Everyone agreed. One of the adults was also chosen to hike out the 25 miles to the nearest town to get more food.
The next day the adults cooked and served the food. After setting the meal out for the teens, the adults went down to the beach and did Paramhansa Yogananda’s Energization Exercises, consciously drawing divine energy into their bodies. They were refreshed and recharged. By the time they returned, all the food had been eaten.
At first, the students only noticed that there was a little extra food. Soon, however, they noticed the adults weren’t eating and began to express concern that it would be the adults who were going to starve. A few students started to eat less, but it wasn’t enough to tip the balance, as the others ate those extra portions.
The adults’ fast continued into the second and third day as they hiked deeper into the wilderness. Meanwhile, in their concern for the adults, the students had stopped complaining.
The students take control of the “kitchen”
The teacher who received the inspiration later related: “You know, I used to believe I was hypoglycemic, and at the end of the first day I was feeling very shaky. I didn’t know if I could go on. Through God’s grace, I let go of this thought and instantly I felt stronger.”
By the fourth day, when the teacher who had hiked out returned with more food, the students’ concern was only for the adults. Taking control of the “kitchen,” they announced, “We’re cooking the meal this time, and the adults eat first!” As the adults broke their fast, the teenagers all applauded.
This experience taught the students important lessons about caring for others, cooperation, self-sacrifice, and how a superconscious attitude can produce unexpected solutions to difficult problems. The gains for the adults included deeper faith and increased courage.
Putting others first
In his book, A Place Called Ananda, Swami Kriyananda shares a poignantly striking example of the type of courage that draws superconscious inspiration. He was then part of Self-Realization Fellowship and lived alone in a little cabin at Mt. Washington. It wasn’t fancy, but it provided a small private meditation room where he meditated many hours a day.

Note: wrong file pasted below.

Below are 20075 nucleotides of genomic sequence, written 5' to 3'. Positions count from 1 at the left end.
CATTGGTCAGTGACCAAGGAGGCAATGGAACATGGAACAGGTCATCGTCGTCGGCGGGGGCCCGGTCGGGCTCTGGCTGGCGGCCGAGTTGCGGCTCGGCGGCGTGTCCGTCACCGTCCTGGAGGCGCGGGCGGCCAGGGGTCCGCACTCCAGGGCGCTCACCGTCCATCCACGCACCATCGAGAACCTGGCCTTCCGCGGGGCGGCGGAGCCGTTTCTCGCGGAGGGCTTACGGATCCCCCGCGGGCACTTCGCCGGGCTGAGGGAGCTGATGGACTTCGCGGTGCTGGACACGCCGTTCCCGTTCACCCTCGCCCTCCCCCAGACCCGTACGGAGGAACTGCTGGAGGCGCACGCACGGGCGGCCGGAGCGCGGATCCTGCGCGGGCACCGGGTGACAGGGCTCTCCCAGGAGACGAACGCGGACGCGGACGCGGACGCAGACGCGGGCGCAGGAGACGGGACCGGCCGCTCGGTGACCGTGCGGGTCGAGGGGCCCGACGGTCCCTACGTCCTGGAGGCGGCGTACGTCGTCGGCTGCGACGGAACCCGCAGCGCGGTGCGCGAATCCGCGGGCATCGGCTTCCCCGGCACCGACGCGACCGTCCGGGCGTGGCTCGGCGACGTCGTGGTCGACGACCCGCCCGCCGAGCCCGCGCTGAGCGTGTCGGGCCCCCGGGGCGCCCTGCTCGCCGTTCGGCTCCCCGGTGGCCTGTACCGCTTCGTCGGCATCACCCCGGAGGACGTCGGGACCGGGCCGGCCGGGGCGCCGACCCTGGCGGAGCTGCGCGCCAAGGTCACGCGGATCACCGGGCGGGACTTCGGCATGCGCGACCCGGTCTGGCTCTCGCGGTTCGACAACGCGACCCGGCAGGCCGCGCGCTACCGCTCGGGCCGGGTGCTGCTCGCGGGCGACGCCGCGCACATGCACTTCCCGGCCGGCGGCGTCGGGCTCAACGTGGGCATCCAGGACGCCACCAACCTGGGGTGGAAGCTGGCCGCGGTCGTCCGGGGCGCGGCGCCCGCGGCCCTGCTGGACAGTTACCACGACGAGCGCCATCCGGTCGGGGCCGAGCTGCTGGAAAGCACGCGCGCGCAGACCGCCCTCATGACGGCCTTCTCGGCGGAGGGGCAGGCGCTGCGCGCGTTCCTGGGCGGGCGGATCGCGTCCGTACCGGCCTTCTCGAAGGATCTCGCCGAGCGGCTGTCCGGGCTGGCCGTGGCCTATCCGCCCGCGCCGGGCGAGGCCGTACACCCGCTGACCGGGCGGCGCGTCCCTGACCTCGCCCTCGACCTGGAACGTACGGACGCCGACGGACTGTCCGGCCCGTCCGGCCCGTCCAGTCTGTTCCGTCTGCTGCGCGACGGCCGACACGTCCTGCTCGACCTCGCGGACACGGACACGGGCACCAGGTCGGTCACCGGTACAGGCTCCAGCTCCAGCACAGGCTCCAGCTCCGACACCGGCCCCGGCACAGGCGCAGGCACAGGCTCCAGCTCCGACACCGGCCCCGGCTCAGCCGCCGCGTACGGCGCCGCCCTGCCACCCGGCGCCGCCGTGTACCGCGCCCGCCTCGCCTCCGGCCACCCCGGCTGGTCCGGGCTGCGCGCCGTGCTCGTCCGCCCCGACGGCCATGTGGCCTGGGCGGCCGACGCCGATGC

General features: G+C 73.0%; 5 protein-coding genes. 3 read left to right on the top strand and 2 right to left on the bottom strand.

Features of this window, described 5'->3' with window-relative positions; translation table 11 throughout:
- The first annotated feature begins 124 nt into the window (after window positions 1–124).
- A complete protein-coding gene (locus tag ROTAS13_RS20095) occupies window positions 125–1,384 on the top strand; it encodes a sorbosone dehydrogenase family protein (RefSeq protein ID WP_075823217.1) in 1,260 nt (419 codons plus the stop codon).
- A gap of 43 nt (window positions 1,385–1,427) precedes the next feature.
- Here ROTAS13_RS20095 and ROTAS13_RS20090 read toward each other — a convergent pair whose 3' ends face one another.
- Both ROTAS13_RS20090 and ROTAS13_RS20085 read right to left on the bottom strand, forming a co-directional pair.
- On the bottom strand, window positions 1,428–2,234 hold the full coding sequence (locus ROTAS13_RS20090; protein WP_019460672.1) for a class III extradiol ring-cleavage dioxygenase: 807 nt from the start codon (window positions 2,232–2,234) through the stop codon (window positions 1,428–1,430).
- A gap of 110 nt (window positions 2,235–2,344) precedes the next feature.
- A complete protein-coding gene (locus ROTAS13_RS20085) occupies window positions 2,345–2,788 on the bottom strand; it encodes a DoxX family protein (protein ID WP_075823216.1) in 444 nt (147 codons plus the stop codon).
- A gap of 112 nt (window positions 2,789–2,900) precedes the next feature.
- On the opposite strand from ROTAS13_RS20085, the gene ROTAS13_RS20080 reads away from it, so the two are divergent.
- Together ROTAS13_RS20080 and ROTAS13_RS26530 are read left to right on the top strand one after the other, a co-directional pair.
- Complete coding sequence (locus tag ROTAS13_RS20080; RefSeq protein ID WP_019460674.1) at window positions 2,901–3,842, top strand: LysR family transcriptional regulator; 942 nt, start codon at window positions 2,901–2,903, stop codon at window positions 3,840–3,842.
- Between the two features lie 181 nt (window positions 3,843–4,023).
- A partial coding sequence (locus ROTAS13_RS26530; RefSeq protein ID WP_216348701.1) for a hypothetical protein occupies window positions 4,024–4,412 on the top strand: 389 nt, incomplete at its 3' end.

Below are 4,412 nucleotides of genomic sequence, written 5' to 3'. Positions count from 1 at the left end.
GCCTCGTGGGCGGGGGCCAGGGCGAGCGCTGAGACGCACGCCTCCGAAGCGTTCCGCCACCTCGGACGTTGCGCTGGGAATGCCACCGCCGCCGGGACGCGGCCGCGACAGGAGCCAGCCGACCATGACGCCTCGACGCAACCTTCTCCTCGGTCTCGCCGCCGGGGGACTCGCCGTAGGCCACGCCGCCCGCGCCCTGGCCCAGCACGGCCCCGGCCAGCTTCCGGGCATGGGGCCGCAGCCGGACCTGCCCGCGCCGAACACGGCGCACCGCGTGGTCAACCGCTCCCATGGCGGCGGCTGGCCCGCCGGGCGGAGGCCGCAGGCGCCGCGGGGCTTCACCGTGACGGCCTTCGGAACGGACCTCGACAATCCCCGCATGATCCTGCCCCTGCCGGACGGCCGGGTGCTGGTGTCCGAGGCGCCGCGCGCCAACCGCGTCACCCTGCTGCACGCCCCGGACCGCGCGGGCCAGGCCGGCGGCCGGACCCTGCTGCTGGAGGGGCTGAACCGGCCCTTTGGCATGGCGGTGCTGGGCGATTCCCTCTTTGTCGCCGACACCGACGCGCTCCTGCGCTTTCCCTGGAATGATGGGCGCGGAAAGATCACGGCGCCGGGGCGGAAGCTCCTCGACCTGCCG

When he was put in charge of the monks, Kriyananda saw that many of them weren’t meditating regularly. Nearly all of the monks lived in one big dormitory-like room. They were mostly young men, new to the spiritual path, and lacking in discipline. They would stay up late at night talking, laughing, and roughhousing, and would often miss morning and evening meditations. As head of the monks Kriyananda needed to find a solution. What could he do?
The right decision
He could, of course, call meetings and exhort them to meditate, but this type of thing rarely works. There was one solution that proved effective, but Kriyananda had to have necessary courage and willingness to draw that guidance. The inspiration he received was to move into the dorm with the monks.
He lived with those young men for a year and a half. Through his example, the monks gradually began to follow the prescribed practice. Were Kriyananda’s meditations as good during that time? It’s doubtful that he could meditate as long or as deeply living in that group setting.
Were his attunement and spiritual life deepened? More than likely they were very much deepened because of his selfless willingness to fulfill the demands of his role as head of the monks—a role his Guru, Paramhansa Yogananda, had given him.
Living in the divine flow
It’s very beautiful when we can say, “Who cares about me? I want to serve others. I want to do God’s will, whatever the cost.”
In one of Yogananda’s recorded talks he says, “Do you know why I serve seventeen hours a day? Do you know why I’m always trying to help other people? Because it keeps my energy in the flow of God, away from my little ego, away from thoughts about myself.”
On the spiritual path we are trying to transcend the limitations of the “little self.” This happens more and more completely as we offer ourselves courageously into the superconscious flow and try to live by the inspirations we receive.